Chen v. Holder, No. 11-1191 (1st Cir. 2012)Annotate this Case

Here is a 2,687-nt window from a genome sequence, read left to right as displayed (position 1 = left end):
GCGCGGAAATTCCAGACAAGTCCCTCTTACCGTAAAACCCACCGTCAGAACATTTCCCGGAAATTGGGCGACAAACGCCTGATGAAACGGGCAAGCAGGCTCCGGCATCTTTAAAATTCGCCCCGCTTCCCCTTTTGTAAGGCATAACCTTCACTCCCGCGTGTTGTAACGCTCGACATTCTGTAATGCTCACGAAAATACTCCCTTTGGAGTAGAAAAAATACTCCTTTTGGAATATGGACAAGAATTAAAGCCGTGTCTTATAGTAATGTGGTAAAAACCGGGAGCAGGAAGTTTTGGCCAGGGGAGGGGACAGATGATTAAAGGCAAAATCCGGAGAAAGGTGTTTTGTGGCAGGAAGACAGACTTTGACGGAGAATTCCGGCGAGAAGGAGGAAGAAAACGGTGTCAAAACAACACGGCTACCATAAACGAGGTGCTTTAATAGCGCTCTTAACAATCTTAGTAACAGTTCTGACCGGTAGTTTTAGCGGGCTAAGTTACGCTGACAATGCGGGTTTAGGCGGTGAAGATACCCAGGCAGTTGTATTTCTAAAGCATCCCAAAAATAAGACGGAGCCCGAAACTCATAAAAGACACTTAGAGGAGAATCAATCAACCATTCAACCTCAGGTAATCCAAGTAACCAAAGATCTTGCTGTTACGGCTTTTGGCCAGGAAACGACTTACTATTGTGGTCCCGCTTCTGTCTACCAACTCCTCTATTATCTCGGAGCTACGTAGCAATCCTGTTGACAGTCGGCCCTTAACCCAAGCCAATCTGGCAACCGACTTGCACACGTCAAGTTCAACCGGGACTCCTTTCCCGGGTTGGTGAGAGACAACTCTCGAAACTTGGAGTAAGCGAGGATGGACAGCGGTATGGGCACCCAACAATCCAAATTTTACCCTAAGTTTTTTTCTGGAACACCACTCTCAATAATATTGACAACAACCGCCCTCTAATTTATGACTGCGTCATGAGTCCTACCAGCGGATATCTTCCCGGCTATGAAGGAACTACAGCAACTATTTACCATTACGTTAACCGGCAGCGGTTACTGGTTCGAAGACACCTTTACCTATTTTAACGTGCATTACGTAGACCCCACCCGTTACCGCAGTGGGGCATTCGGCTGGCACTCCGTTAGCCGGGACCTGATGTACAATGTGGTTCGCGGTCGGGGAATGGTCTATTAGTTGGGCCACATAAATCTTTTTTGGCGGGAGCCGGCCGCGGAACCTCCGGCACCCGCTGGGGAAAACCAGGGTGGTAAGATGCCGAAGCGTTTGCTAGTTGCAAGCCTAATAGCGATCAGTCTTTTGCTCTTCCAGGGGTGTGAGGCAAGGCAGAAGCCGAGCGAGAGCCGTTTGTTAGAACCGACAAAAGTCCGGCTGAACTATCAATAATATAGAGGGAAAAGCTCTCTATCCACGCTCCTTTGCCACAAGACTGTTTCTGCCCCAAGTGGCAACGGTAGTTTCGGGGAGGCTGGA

Chen, a citizen of the People's Republic of China, entered the U.S. without inspection in 1996. In 1997, the INS instituted removal, 8 U.S.C. 1182(a)(6)(A)(i). Chen sought political asylum and withholding of deportation under the Convention Against Torture based on religion and political opinion. An IJ found his testimony incredible and denied the application, but, noting Chen's young age and crimeless record, granted voluntary departure. Counsel withdrew Chen's appeal, stating that Chen had returned to China. Chen was actually living in the U.S., had married and was starting a family, which grew to include three children. Chen later asserted that he thought the case had been resolved in his favor and was unaware of what transpired because his lawyer had died. In 2010, Chen was apprehended and sought to reopen his removal proceedings with the BIA. The BIA denied the motion as untimely. He filed a second motion, alleging changed country conditions and that the BIA, in formulating its decision, improperly considered a 2007 Country Profile. The BIA denied the motion, finding Chen's evidence inadequate to show that he will be persecuted or tortured in China on the basis of his religion. The First Circuit denied review.